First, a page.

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Discontinued Operations: Its Impact on Financial Reporting

Discontinued operations refers to the shutdown of a division within a company. For accounting purposes, all the gains and losses for that division must be reported separately on the company’s income statement. This is so that these amounts can be distinguished from those of continuing operations.

Here’s What We’ll Cover:

What Are Discontinued Operations?

Example of Discontinued Operations

What Are the GAAP Rules for Discontinued Operations?

Are Discontinued Operations Taxed?

What Is Net Income from Discontinued Operations?

What Are Discontinued Operations?

Discontinued operations are operations a company no longer requires, and that have been shut down. An operation may be discontinued due to any number of reasons, including: the closure of a division that cannot make or sustain a profit, the sale of a company’s product line or service, or a merger with another company (resulting in redundant roles).

Income and expenses related to discontinued operations can be found on line items on a company’s income statement, below “Continuing Operations Income” and above “Net Income”.

Example of Discontinued Operations

Ned owns and runs Ned’s Networks, a company consisting of six television channels. One channel, a specialty network devoted to everything fitness, has been a money loser. In the 18 months it has been on the air, it has only generated a profit once, and it was a small one. There’s just not enough interest from the viewing public to generate the advertising revenues Ned needs. He decides, after going over the latest financial reports and meeting with his senior team, to shut down the channel.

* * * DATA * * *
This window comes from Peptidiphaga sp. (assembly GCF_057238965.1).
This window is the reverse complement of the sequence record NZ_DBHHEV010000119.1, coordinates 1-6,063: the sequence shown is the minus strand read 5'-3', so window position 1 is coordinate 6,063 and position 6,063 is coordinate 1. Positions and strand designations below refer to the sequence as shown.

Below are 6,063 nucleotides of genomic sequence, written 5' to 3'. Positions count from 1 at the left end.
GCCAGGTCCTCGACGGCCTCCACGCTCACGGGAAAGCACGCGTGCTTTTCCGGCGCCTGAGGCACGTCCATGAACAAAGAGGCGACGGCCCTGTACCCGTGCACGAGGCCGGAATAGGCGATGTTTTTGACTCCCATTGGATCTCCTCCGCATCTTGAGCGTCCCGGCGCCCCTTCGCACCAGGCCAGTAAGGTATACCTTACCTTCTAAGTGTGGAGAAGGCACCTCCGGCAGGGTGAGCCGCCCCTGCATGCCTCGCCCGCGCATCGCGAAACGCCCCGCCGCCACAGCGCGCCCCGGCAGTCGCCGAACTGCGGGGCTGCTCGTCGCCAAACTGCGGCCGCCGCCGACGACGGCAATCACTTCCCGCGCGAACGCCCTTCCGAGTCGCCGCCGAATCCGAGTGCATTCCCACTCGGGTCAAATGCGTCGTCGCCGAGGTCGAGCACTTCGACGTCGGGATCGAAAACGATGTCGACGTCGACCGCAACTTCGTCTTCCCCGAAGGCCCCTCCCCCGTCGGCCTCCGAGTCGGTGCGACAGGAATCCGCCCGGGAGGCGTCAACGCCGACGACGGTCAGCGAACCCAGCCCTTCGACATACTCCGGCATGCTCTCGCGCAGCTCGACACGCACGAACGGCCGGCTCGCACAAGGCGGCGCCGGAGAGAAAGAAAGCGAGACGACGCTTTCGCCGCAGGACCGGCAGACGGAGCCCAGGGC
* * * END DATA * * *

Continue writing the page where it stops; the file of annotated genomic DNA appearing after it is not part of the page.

Eight people work specifically for this channel, four in content, two in programming and two in sales. Ned is able to assign four of them to other channels that need help, but four of the staff are let go.

Ned instructs accounting to discontinue operations for this channel. This means that any income or expenses related to the channel’s operation will now fall under “Discontinued Operations” on the income statement (the one that will be generated for the same quarter he sold the station in). In Ned’s case, these amounts include sale revenues from ads, the cost of the severance packages, taxes, licensing fees, programming charges, interest expenses, etc.

Now let’s try another scenario. Ned decides to simply sell the channel.

Upon selling it, Ned instructs accounting to discontinue operations for this channel. There will still be the same income and expenses as per the first scenario, but there will also be charges related to the physical transfer of some of the channel’s equipment to the new location, as per the agreement he has in place with the buyer. These costs will also be reflected under “Discontinued Operations” on the next income statement.

What Are the GAAP Rules for Discontinued Operations?

GAAP stands for “Generally Accepted Accounting Principles”. GAAP is the accounting authority in the United States, defining accounting terms, assumptions and methods. GAAP sets policy for a wide array of topics, from assets and liabilities to foreign currency and financial statement presentation. This standardization makes it much easier for business owners, investors and government agencies to understand financial statements.

In order for an American business to classify something as a “Discontinued Operation”, GAAP has stipulated that the following must happen:

Operations and Cash Flow Must Cease

Discontinued must really mean discontinued. In Ned’s case, this means there can be no more new income after the station has been sold, and any expenses related to moving the operation to the buyer must end shortly after the sales date.

There Must Be No Future Involvement

The discontinued or sold operation must remain separate from the original business. For instance, if Ned sold the station but on the condition his sales team still sell ads for the new owner, then this transaction cannot be considered a discontinued operation.

Are Discontinued Operations Taxed?

Yes and no. A discontinued operation may still make a gain or loss in the accounting period it ceased operations in. These gains or losses must be reported. However, often a discontinued operation was operating at a loss, so there may be some money realized from taxes at tax time. Keep in mind that these losses must be weighed against those departments or components of the business that are still in operation, which are most likely generating revenue.

What Is Net Income from Discontinued Operations?

This is the profit made, if any, in the accounting period in which the operation was discontinued.

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